Trump attacks Justice Department official Bruce Ohr, putting pressure on Attorney General Jeff Sessions to fire him

Kevin Lamarque | Reuters
President Donald Trump speaks to reporters upon his departure from the White House in Washington, August 17, 2018. 

President Donald Trump on Monday attacked Justice Department official Bruce Ohr, while apparently pressuring Attorney General Jeff Sessions to fire him.

"Will Bruce Ohr, whose family received big money for helping to create the phony, dirty and discredited Dossier, ever be fired from the Jeff Sessions 'Justice' Department?" the president wrote in a post on Twitter, accusing Ohr of having direct ties to the so-called Steele dossier. "A total joke!"

The Justice Department did not immediately respond to a question from CNBC on Monday about whether Sessions interpreted the tweets as an order.

In a follow-up message, in which the president appeared to be quoting Rep. Darrell Issa, R-Calif., he wrote: "'Bruce Ohr is at the center of FALSE ALLEGATIONS which led to a multi-million dollar investigation into what apparently didn't happen.' Darrell Issa, House Oversight. We can take out the word 'apparently.' @FoxNews"

The White House has threatened to revoke Ohr's security clearance. On Friday, Trump told reporters he expected to remove the clearance "quickly."

The White House did not immediately respond to a request for comment Monday.

White House press secretary Sarah Huckabee Sanders named Ohr during a news conference last week as among a group of 10 individuals whose security clearances could be in jeopardy. Ohr stood out as the only current official on the list.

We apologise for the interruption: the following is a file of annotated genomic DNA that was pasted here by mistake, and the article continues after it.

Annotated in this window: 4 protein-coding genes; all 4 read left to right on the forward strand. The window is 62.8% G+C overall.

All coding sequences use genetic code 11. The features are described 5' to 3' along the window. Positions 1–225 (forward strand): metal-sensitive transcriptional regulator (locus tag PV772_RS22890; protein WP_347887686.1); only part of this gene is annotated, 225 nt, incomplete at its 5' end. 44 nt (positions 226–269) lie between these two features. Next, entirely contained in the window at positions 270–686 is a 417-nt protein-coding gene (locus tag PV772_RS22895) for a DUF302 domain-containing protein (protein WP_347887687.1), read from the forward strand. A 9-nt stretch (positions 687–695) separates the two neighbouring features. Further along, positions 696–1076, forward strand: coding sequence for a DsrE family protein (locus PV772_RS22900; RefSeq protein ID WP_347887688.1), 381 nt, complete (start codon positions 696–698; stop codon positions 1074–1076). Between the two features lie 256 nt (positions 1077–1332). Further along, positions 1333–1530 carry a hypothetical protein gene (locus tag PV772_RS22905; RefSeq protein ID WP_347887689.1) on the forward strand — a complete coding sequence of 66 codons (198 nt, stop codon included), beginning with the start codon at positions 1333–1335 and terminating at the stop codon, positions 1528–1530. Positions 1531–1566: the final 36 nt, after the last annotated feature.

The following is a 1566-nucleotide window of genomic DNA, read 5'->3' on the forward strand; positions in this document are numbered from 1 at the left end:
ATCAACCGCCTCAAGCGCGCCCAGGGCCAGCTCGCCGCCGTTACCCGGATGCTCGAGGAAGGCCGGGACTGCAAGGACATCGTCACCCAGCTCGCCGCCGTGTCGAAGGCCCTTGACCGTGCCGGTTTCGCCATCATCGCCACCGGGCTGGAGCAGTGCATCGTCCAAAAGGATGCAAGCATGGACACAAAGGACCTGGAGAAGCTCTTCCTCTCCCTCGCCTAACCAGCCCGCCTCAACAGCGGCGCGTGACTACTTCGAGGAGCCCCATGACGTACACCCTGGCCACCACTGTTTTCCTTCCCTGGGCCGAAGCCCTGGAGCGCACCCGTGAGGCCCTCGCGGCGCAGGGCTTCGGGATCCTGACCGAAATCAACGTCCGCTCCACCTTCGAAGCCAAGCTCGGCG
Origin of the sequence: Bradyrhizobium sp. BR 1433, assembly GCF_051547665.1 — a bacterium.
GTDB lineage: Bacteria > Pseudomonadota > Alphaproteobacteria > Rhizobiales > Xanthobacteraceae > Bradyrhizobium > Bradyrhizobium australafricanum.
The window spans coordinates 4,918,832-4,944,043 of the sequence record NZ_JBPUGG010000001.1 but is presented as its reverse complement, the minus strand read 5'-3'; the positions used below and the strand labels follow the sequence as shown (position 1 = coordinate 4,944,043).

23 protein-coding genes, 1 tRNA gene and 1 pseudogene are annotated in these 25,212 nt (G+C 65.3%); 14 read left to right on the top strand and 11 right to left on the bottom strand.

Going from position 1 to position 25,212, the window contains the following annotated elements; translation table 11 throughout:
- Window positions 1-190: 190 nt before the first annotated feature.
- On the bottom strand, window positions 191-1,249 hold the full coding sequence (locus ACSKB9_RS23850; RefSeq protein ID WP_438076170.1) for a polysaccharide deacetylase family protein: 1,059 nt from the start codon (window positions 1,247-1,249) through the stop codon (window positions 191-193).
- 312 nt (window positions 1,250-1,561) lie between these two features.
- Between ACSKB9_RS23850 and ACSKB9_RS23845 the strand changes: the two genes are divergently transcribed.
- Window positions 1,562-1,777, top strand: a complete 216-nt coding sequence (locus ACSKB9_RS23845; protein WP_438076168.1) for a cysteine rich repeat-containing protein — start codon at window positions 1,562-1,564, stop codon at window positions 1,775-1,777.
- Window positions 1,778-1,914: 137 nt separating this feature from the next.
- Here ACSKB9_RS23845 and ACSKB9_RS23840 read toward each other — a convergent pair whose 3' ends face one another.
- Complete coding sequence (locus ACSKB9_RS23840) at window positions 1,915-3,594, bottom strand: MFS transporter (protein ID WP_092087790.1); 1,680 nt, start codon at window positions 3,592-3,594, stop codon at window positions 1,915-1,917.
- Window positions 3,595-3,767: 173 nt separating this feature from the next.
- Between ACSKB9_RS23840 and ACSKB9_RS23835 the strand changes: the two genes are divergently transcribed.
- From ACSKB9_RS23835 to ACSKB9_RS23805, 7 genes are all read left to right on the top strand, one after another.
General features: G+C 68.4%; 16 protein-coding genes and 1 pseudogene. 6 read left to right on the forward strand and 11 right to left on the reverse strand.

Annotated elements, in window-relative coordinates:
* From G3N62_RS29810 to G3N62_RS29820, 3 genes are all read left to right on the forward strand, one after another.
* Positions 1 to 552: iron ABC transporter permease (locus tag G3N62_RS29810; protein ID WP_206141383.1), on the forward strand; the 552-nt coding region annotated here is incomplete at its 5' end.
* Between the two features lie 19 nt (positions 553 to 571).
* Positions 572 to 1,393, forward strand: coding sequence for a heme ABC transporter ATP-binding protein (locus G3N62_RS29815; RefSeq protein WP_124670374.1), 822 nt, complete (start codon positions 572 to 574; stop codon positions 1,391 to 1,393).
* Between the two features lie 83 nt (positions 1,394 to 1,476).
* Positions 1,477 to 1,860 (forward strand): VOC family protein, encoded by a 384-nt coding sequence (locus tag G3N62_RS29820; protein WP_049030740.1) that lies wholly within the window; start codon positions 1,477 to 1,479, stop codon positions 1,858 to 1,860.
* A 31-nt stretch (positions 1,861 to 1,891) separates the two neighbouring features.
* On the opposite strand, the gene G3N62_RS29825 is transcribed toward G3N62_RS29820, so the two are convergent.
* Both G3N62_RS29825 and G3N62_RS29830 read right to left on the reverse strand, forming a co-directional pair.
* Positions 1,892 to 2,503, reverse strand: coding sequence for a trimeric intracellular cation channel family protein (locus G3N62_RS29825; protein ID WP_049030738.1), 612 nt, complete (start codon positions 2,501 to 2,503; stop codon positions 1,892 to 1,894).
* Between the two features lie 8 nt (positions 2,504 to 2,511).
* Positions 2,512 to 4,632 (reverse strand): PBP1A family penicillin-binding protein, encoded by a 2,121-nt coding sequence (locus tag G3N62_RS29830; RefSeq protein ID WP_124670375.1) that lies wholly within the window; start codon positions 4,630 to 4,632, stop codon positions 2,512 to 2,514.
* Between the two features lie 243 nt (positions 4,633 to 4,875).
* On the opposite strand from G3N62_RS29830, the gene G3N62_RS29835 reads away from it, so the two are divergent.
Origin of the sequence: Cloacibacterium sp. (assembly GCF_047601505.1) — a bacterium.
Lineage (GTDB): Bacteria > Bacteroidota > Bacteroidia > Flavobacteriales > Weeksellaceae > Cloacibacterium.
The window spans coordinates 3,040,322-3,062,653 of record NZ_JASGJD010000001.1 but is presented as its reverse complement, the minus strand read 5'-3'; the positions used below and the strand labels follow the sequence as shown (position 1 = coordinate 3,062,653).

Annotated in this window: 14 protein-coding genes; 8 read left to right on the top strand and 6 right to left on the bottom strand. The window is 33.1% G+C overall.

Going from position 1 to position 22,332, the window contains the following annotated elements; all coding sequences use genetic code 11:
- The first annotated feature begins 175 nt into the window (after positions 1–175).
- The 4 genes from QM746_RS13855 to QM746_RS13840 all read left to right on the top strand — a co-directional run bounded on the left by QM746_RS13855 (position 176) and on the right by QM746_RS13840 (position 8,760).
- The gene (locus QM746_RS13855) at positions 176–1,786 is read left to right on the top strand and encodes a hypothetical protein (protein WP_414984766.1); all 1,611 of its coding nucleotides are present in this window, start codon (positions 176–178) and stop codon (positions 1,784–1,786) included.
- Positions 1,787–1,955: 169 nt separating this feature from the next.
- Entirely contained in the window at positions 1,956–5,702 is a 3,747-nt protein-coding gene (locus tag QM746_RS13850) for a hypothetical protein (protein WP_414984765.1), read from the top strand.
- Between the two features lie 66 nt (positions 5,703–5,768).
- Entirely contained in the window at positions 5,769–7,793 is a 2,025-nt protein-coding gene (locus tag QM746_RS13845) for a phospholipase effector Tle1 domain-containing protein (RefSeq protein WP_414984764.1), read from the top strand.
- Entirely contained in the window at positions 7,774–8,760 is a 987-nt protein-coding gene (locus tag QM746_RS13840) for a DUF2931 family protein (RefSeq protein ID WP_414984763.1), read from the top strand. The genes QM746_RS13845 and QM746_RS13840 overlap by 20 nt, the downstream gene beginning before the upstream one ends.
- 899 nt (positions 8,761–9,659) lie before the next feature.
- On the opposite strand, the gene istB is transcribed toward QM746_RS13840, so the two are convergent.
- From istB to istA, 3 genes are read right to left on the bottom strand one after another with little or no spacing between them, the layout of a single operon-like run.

Republicans have criticized Ohr for his connections to Christopher Steele, the former British spy who was commissioned by the research firm Fusion GPS to produce intelligence on Trump during the 2016 election. Ohr's wife, Nellie Ohr, worked for Fusion GPS during the 2016 election.

In dueling memos released earlier this year, Republicans and Democrats on the House Intelligence Committee sparred over the importance of Ohr's connections to Steele. Republicans on the committee, led by Rep. Devin Nunes, R-Calif., argued that Ohr was aware of Steele's anti-Trump bias, and that Steele's bias was concealed from a judge when the FBI applied to get a wiretap on Carter Page, a Trump campaign advisor. Democrats said the memo was misleading, and overstated Ohr's connections to Steele.

In July, the Trump administration released documents related to the Page wiretap application that showed that the FBI relied on more than just the dossier to obtain the warrant. The documents also show that the FBI was forthright regarding the political motivations of the dossier.

The president has criticized the Steele dossier, which contains some salacious but unverified claims about Trump, for being politically motivated. He has argued that the dossier taints special counsel Robert Mueller's Russia probe. The FBI cited Steele's dossier, among other factors, in the warrant application to wiretap Page.

Trump has sought to tie the origins of Mueller's probe to the dossier. The FBI's Russia inquiry originated based on a tip from Australian officials after a suspicious encounter between a top Australian diplomat and George Papadopoulos, then a foreign policy advisor to the Trump campaign, The New York Times reported late last year.

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